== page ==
I used to love to ride of a night.

I did too.

You'll see things on the desert at night that you cant understand. Your horse will see things. He'll see things that will spook him of course but then he'll see things that dont spook him but still you know he seen somethin.

What sort of things?

I dont know.

You mean like ghosts or somethin?

No. I dont know what. You just knows he sees em. They're out there.

Not just some class of varmint?


Not somethin that will booger him?

No. It's more like somethin he knows about.

But you dont.

But you dont. Yes.

The old man smoked. He watched the moon. No further birds flew. After a while he said: I aint talkin about spooks. It's more like just the way things are. If you only knew it.


We was up on the Platte River out of Ogallala one night and I was bedded down in my soogan out away from the camp. It was a moonlit night just about like tonight. Cold. Spring of the year. I woke up and I guess I'd heard em in my sleep and it was just this big whisperin sound all over and it was geese just by the thousands headed up the river. They passed for the better part of a hour. They blacked out the moon. I thought the herd would get up off the grounds but they didnt. I got up and walked out and stood watchin em and some of the other young waddies in the outfit they had got up too and we was all standin out there in our longjohns watchin. It was just this whisperin sound. They was up high and it wasnt loud or nothin and I wouldnt of thought about somethin like that a wakin us wore out as we was. I had a nighthorse in my string named Boozer and old Boozer he come to me. I reckon he thought the herd'd get up too but they didnt. And they was a snuffy bunch, too.

Did you ever have a stampede?

Yes. We was drivin to Abilene in eighteen and eighty-five. I wasnt much more than a button. And we had got into it with a rep from one of the outfits and he followed us to where we crossed the Red River at Doane's store into Indian Territory. He knew we'd have a harder time gettin our stock back there and we did but we caught the old boy and it was him for you could still smell the coaloil on him. He come by in the night and set a cat on fire and thowed it onto the herd. I mean slung it. Walter Devereaux was comin in off the middle watch and he heard it and looked back. Said it looked like a comet goin out through there and just a squallin. Lord didnt they come up from there. It took us three days to shape that herd back and whenever we left out of there we was still missin forty some odd head lost or crippled or stole and two horses.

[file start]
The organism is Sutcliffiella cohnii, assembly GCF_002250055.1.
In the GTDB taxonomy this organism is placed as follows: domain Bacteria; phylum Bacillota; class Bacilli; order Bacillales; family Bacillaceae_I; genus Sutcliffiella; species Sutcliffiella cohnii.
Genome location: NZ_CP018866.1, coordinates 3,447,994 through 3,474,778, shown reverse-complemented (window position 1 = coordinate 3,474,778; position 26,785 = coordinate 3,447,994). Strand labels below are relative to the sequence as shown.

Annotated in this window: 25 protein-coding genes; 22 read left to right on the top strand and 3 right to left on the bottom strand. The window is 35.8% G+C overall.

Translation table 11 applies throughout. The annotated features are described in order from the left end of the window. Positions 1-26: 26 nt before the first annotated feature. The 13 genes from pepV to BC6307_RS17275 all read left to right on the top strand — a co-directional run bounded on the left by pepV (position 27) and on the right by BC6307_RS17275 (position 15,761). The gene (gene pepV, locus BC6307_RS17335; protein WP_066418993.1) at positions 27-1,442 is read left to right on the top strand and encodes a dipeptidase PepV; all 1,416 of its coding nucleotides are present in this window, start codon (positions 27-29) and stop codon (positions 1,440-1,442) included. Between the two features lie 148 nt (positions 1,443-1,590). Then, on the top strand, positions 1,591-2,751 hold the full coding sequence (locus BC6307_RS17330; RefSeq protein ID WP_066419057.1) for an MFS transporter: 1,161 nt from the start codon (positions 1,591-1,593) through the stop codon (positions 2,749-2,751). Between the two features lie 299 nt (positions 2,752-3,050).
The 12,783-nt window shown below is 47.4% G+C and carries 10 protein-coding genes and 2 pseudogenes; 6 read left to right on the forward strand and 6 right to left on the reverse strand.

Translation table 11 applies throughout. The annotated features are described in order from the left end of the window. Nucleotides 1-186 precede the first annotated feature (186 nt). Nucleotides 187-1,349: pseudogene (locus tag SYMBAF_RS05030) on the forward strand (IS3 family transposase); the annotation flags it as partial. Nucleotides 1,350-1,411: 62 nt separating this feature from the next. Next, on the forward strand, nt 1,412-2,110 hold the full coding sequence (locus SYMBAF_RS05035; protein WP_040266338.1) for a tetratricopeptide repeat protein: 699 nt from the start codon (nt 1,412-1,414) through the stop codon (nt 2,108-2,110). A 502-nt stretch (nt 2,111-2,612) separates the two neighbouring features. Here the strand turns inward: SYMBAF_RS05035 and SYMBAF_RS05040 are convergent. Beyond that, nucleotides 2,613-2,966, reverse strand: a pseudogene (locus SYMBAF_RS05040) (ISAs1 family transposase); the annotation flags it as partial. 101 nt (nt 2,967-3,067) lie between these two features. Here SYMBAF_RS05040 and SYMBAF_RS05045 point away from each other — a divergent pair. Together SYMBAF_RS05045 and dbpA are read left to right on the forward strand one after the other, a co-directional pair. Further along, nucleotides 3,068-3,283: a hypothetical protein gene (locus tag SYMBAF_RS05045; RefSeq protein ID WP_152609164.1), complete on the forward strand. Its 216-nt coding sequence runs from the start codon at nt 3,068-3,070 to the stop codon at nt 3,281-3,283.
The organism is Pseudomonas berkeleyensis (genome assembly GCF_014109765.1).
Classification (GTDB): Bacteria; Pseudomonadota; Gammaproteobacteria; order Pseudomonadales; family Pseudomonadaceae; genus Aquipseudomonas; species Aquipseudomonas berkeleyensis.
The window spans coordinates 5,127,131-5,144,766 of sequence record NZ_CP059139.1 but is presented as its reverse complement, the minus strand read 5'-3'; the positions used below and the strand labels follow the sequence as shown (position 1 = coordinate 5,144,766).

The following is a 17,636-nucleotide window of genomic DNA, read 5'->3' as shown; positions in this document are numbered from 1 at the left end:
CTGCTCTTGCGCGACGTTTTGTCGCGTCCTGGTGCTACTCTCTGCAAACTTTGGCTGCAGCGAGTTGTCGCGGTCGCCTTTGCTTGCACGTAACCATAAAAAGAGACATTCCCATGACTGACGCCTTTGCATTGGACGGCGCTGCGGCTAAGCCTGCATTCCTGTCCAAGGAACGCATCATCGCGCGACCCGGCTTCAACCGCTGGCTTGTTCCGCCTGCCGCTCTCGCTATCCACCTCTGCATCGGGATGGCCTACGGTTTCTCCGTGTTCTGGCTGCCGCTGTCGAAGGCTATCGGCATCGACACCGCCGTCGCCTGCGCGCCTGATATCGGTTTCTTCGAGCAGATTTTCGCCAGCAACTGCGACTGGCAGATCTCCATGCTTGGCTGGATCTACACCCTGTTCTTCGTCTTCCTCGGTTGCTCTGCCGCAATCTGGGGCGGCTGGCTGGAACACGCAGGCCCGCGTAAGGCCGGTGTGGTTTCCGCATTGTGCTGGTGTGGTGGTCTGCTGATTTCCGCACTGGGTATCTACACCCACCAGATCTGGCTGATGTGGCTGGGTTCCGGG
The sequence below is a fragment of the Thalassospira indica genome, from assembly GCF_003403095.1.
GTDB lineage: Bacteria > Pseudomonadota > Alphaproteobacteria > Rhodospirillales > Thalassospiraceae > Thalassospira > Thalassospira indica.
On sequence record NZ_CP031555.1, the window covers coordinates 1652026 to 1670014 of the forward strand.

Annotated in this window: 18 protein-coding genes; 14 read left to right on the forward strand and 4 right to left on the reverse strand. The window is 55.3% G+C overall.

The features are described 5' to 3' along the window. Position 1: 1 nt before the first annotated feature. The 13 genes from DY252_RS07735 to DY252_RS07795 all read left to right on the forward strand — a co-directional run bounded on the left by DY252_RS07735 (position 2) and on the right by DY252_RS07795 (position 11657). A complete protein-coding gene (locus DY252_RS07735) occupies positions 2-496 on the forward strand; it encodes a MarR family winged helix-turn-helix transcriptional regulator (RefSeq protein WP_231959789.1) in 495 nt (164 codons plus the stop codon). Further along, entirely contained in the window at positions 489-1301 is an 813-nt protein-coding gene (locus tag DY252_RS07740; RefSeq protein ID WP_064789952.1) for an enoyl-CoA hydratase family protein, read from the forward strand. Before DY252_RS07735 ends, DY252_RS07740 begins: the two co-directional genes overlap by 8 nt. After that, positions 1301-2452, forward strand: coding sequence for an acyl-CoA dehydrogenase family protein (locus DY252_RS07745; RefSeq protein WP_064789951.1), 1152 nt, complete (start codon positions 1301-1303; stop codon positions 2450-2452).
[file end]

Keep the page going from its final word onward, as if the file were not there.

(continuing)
What happened to the boy?

The boy?

That threw the cat.

Oh. Best I remember he didnt make out too well.

I guess not.

People will do anything.

Yessir. They will.

You live long enough you'll see it.

Yessir. I have.

Mr Johnson didnt answer. He flipped the butt of his cigarette out across the yard in a slow red arc.

Aint nothin to burn out there. I remember when you could have grassfires in this country.

I didnt mean I'd seen everthing, John Grady said.

I know you didnt.

I just meant I'd seen things I'd as soon not of.

I know it. There's hard lessons in this world.

What's the hardest?

I dont know. Maybe it's just that when things are gone they're gone. They aint comin back.


They sat. After a while the old man said: The day after my fiftieth birthday in March of nineteen and seventeen I rode into the old headquarters at the Wilde well and there was six dead wolves hangin on the fence. I rode along the fence and ran my hand along em. I looked at their eyes. A government trapper had brought em in the night before. They'd been killed with poison baits. Strychnine. Whatever. Up in the Sacramentos. A week later he brought in four more. I aint heard a wolf in this country since. I suppose that's a good thing. They can be hell on stock. But I guess I was always what you might call superstitious. I know I damn sure wasnt religious. And it had always seemed to me that somethin can live and die but that the kind of thing that they were was always there. I didnt know you could poison that. I aint heard a wolf howl in thirty odd years. I dont know where you'd go to hear one. There may not be any such a place.

When he walked back through the barn Billy was standing in the doorway.

Has he gone back to bed?


What was he doin up?

He said he couldnt sleep. What were you?

Same thing. You?

Same thing.

Somethin in the air I reckon.

I dont know.

What was he talkin about?

Just stuff.

What did he say?

I guess he said cattle could tell the difference between a flight of geese and a cat on fire.

Maybe you dont need to be hangin around him so much.

You might be right.